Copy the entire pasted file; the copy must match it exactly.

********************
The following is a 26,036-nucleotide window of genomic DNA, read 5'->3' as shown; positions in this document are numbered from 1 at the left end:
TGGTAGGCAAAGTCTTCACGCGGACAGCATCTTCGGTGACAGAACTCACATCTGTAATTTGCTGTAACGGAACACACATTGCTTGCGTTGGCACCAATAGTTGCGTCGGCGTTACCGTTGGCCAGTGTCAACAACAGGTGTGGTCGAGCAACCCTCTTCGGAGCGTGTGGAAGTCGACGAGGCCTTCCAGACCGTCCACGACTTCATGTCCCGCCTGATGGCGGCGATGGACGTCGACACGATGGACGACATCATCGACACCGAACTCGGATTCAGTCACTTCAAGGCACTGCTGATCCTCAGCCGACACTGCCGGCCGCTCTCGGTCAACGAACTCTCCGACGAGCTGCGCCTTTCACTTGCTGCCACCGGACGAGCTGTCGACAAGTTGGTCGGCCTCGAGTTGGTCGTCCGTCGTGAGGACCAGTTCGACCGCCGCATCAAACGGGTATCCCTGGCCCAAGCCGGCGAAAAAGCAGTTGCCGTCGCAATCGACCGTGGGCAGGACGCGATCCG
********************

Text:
The following is a 26,036-nucleotide window of genomic DNA, read 5'->3' as shown; positions in this document are numbered from 1 at the left end:
TGGTAGGCAAAGTCTTCACGCGGACAGCATCTTCGGTGACAGAACTCACATCTGTAATTTGCTGTAACGGAACACACATTGCTTGCGTTGGCACCAATAGTTGCGTCGGCGTTACCGTTGGCCAGTGTCAACAACAGGTGTGGTCGAGCAACCCTCTTCGGAGCGTGTGGAAGTCGACGAGGCCTTCCAGACCGTCCACGACTTCATGTCCCGCCTGATGGCGGCGATGGACGTCGACACGATGGACGACATCATCGACACCGAACTCGGATTCAGTCACTTCAAGGCACTGCTGATCCTCAGCCGACACTGCCGGCCGCTCTCGGTCAACGAACTCTCCGACGAGCTGCGCCTTTCACTTGCTGCCACCGGACGAGCTGTCGACAAGTTGGTCGGCCTCGAGTTGGTCGTCCGTCGTGAGGACCAGTTCGACCGCCGCATCAAACGGGTATCCCTGGCCCAAGCCGGCGAAAAAGCAGTTGCCGTCGCAATCGACCGTGGGCAGGACGCGATCCG